Lemons not only add freshness and acidity to a range of dishes, but are a great source of nutrients like vitamin C.
- ...are packed with vitamin C. 100 grams of lemons contain 53 milligrams of this immune-boosting vitamin, more than half of your average daily requirement.
- ...can help prevent infections. The fruit acids abundant in lemons can help render some bacteria in the body harmless.
- ...protect the body's cells. Lemons are rich in flavonoids, antioxidants which fight cell-damaging free radicals in the body.
- ...can help the body heal. The vitamin C and ascorbic acid in lemons helps wounds such as cuts or abrasions heal faster. Ascorbic acid also supports bone health.
- ...can help you lose weight. If you’re trying to lose weight, make sure to incorporate lemons into your diet. Not only are they extremely low in calories, but their acidity can also help the body burn fat more quickly. Lemons act as a natural appetite suppressant.
- ...can help detoxify the body. While it might sound counterintuitive, lemons high acidity actually has a deacidifying effect on the body, increasing the pH value and thus leveling out the acid-base balance.
- ...keeps skin looking healthy. Lemons’ high vitamin C content helps produce collagen in the body, which helps keep skin smooth and connective tissues firm.
- ...soothe the stomach. The acids in lemons can help alleviate flatulence, bloating and diarrhea, among other stomach issues.
What You Should Know About Lemons
Lemons get their delicious, sour scent and flavor from their abundant essential oils, which are mainly found in the countless glands of their peel. The essential oils not only provide the typical citrus scent, they are also said to have a mood-lifting effect.
Lemons originate from western Asia. Only over the course of many centuries did lemon trees become native to the numerous other countries where they now grow in abundance, from North America to Europe.
Asia, Africa, Australia, Mexico, USA or Southern Europe - somewhere in the world, lemons are always ripe, ensuring that you can find fresh, flavorful lemons in the supermarket year round.
Lemons are incredibely sour, making them the rare fruit that doesn't taste good consumed on its own.
There are many different varieties of lemons, depending on their country of origin and cultivation area. The main difference between the different varities lies mainly in the thickness of its peel and more much juice the fruit yields. As a rule of thumb, the thinner the peel, the more juicy the lemon. The color of the peel can vary, but whether its light yellow or a more deeper hue is ultimately irrelevant as to the juiciness and flavor of the flesh. Some varieties have considerably more seeds than others, but this doesn't have a bearing on the flavor or quality either.
Our Favorite Recipes With Lemon
Find all our recipes with lemon here.
How Healthy Are Lemons?
There's no debate that lemons are extremely healthy. 100 grams of the fruit contains about half your daily requirement of vitamin C, which helps boost the immune system, speed up the metabolism, has a general antibacterial effect in the body and plays an important role in the production of hormones and neurotransmitters such as serotonin and noradrenalin. Vitamin C also helps support the formation of collagen in the body, which is important in maintaining the elasticity of skin, ligaments, tendons and blood vessels, and helps strengthen teeth and bones. Collagen also supports faster healing of wounds.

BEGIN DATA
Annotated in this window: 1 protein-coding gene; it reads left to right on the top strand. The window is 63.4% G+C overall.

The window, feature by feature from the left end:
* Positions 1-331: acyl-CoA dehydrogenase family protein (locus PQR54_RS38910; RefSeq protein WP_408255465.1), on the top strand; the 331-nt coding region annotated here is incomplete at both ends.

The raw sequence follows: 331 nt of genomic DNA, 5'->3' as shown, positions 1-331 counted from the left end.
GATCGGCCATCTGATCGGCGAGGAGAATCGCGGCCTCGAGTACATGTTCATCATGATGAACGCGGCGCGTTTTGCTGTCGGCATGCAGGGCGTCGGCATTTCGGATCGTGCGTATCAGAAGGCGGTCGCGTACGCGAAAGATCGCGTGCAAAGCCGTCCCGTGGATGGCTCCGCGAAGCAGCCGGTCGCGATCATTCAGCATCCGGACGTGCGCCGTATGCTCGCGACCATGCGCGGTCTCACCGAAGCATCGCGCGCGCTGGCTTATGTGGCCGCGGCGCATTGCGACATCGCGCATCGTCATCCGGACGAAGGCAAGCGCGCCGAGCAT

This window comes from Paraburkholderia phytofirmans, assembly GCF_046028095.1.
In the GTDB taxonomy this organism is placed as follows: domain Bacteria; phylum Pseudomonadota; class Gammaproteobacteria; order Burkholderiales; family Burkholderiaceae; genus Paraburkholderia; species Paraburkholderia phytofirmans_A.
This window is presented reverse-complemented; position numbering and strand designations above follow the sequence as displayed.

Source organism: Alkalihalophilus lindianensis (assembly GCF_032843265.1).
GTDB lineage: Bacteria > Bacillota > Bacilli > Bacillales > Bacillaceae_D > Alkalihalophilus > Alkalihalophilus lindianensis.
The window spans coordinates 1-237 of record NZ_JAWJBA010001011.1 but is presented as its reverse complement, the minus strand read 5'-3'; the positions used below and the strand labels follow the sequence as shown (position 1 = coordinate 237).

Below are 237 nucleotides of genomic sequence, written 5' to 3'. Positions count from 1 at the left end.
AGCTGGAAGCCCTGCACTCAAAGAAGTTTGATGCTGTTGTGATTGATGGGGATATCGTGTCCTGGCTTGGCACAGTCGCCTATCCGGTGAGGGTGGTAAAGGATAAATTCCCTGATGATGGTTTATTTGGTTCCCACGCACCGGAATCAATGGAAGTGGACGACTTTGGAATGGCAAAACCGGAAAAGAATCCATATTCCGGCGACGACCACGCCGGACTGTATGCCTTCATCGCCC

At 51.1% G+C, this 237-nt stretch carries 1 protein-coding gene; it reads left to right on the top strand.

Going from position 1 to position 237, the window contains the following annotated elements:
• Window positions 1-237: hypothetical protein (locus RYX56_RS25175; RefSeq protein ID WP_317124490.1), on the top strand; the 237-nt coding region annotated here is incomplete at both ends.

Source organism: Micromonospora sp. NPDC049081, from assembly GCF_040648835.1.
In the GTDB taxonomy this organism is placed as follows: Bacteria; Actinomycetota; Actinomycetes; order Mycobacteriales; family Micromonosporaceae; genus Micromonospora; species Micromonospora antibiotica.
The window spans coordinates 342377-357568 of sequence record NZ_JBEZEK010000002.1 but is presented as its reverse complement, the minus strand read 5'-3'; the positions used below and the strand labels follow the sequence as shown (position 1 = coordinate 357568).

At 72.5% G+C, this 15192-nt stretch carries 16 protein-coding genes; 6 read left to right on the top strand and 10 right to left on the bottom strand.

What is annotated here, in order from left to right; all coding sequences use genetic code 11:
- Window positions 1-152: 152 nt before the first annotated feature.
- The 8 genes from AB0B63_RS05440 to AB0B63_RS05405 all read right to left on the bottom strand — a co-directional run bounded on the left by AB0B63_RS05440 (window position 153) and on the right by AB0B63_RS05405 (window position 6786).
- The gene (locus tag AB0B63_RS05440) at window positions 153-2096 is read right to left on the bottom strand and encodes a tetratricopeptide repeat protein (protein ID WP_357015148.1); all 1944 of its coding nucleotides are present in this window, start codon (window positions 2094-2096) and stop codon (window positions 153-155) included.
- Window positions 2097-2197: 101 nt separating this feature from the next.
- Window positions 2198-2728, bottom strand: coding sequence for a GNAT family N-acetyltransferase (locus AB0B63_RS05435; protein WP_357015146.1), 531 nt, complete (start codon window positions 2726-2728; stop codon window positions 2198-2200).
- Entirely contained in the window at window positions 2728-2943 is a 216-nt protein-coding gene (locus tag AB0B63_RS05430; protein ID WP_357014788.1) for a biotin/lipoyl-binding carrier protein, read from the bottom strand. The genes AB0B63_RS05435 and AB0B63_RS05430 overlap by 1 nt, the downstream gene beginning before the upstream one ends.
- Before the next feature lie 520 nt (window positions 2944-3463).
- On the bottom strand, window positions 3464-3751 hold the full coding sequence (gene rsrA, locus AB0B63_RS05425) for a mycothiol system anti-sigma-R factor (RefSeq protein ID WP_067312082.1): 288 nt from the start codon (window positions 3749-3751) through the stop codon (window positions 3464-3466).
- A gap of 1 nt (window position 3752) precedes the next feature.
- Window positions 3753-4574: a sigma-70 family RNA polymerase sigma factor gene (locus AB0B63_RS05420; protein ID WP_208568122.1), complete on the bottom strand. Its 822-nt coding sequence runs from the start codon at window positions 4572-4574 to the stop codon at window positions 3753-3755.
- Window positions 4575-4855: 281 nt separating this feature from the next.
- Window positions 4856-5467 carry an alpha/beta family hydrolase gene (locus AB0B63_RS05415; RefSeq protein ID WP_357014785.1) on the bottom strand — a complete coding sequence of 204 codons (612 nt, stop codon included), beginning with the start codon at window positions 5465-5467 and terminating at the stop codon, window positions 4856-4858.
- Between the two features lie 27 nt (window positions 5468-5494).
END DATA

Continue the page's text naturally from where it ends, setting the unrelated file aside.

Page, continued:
Some people also swear that lemons help aid in digestion, especially when it comes to fat. While there is no clear scientific evidence to support this, the acids in lemons can help to break down food more quickly.
Lemons are also a rich source of potassium, which regulate the fluid balance in the cells and can have positive effect on blood pressure.
|LEMON NUTRITIONAL INFO (100 g) WHOLE FRUIT | 100 ML LEMON JUICE|
|Calories||36 / 27|
|Protein||0.7 g / 0.4 g|
|Fat||0.6 g / 0.1 g|
|Carbohydrates||3.2 g / 2.4 g|
|Fiber||4 g / 0 g|
Shopping and Cooking Tips
You can buy lemons in any supermarket. Non-organic, cheap varieties are suitable for virtually any dish except those which utilize the peel, as standard lemon farming treats the peel with chemicals and pesticides that make them inedible.
Fresh lemons keep well for several weeks in a cool place, and dry out a little faster at room temperature. You can also store lemons in the vegetable compartment of your refrigerator, however this will make them lose some of their essential oils, and thus their aroma and flavor.
Very often, after harvesting, the natural protective layer of lemons is washed off and replaced with natural or artificial wax, to make the fruit more durable. Lemons marked 'untreated' or 'peel suitable for consumption' are free of preservatives and pesticide residues, but may still be waxed. This is why it's important to always wash lemons thoroughly under hot water, even if you're just using the inside flesh.
Before juicing a lemon, either roll it back and forth vigorously on your counter or microwave for 5-7 seconds. These tricks will make them easier to juice and yield more juice overall.
What To Make With Lemons
Let's face it - what would a meal be without lemon? Whether used on fish, meat, poultry, seafood, savory or sweet dishes, starters, main courses or desserts, a splash of lemon amplifies the flavor of almost any recipe.
This is even more true when baking, as grated lemon zest adds tremendous flavor by acting as a flavor foil to the sweetness of the sugar.